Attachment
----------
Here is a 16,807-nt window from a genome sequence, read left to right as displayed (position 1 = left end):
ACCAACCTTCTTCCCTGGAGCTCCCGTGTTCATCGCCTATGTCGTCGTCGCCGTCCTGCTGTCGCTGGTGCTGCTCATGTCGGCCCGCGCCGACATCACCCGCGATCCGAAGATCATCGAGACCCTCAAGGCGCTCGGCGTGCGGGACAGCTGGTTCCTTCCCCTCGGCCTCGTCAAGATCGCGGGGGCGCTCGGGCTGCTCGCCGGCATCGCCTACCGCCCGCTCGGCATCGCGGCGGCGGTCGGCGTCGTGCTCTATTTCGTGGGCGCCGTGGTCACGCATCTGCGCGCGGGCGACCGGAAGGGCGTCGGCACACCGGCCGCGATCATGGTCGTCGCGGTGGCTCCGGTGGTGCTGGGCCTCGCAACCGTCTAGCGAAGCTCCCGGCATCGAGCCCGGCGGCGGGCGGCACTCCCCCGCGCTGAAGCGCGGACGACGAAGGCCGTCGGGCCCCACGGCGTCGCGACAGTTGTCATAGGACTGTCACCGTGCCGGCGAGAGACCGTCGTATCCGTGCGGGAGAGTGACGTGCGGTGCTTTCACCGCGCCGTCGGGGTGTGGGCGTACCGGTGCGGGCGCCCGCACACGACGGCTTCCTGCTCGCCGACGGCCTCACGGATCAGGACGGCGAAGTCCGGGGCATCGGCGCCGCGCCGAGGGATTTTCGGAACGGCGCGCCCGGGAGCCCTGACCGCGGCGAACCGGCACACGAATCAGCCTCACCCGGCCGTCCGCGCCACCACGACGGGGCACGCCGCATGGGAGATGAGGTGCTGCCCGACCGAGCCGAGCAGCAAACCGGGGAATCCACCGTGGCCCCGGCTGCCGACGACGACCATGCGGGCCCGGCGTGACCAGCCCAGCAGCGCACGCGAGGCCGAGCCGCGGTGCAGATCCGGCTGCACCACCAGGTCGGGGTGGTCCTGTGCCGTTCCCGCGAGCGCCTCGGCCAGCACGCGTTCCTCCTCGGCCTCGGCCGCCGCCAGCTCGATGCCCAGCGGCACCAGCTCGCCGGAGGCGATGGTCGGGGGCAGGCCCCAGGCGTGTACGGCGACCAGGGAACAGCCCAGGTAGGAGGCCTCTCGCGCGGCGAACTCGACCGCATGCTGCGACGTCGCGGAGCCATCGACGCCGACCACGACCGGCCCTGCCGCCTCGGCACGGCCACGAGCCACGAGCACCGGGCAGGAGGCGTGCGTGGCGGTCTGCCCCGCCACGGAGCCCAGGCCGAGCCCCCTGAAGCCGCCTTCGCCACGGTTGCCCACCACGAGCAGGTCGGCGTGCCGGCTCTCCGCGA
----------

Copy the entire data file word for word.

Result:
Here is a 16,807-nt window from a genome sequence, read left to right as displayed (position 1 = left end):
ACCAACCTTCTTCCCTGGAGCTCCCGTGTTCATCGCCTATGTCGTCGTCGCCGTCCTGCTGTCGCTGGTGCTGCTCATGTCGGCCCGCGCCGACATCACCCGCGATCCGAAGATCATCGAGACCCTCAAGGCGCTCGGCGTGCGGGACAGCTGGTTCCTTCCCCTCGGCCTCGTCAAGATCGCGGGGGCGCTCGGGCTGCTCGCCGGCATCGCCTACCGCCCGCTCGGCATCGCGGCGGCGGTCGGCGTCGTGCTCTATTTCGTGGGCGCCGTGGTCACGCATCTGCGCGCGGGCGACCGGAAGGGCGTCGGCACACCGGCCGCGATCATGGTCGTCGCGGTGGCTCCGGTGGTGCTGGGCCTCGCAACCGTCTAGCGAAGCTCCCGGCATCGAGCCCGGCGGCGGGCGGCACTCCCCCGCGCTGAAGCGCGGACGACGAAGGCCGTCGGGCCCCACGGCGTCGCGACAGTTGTCATAGGACTGTCACCGTGCCGGCGAGAGACCGTCGTATCCGTGCGGGAGAGTGACGTGCGGTGCTTTCACCGCGCCGTCGGGGTGTGGGCGTACCGGTGCGGGCGCCCGCACACGACGGCTTCCTGCTCGCCGACGGCCTCACGGATCAGGACGGCGAAGTCCGGGGCATCGGCGCCGCGCCGAGGGATTTTCGGAACGGCGCGCCCGGGAGCCCTGACCGCGGCGAACCGGCACACGAATCAGCCTCACCCGGCCGTCCGCGCCACCACGACGGGGCACGCCGCATGGGAGATGAGGTGCTGCCCGACCGAGCCGAGCAGCAAACCGGGGAATCCACCGTGGCCCCGGCTGCCGACGACGACCATGCGGGCCCGGCGTGACCAGCCCAGCAGCGCACGCGAGGCCGAGCCGCGGTGCAGATCCGGCTGCACCACCAGGTCGGGGTGGTCCTGTGCCGTTCCCGCGAGCGCCTCGGCCAGCACGCGTTCCTCCTCGGCCTCGGCCGCCGCCAGCTCGATGCCCAGCGGCACCAGCTCGCCGGAGGCGATGGTCGGGGGCAGGCCCCAGGCGTGTACGGCGACCAGGGAACAGCCCAGGTAGGAGGCCTCTCGCGCGGCGAACTCGACCGCATGCTGCGACGTCGCGGAGCCATCGACGCCGACCACGACCGGCCCTGCCGCCTCGGCACGGCCACGAGCCACGAGCACCGGGCAGGAGGCGTGCGTGGCGGTCTGCCCCGCCACGGAGCCCAGGCCGAGCCCCCTGAAGCCGCCTTCGCCACGGTTGCCCACCACGAGCAGGTCGGCGTGCCGGCTCTCCGCGA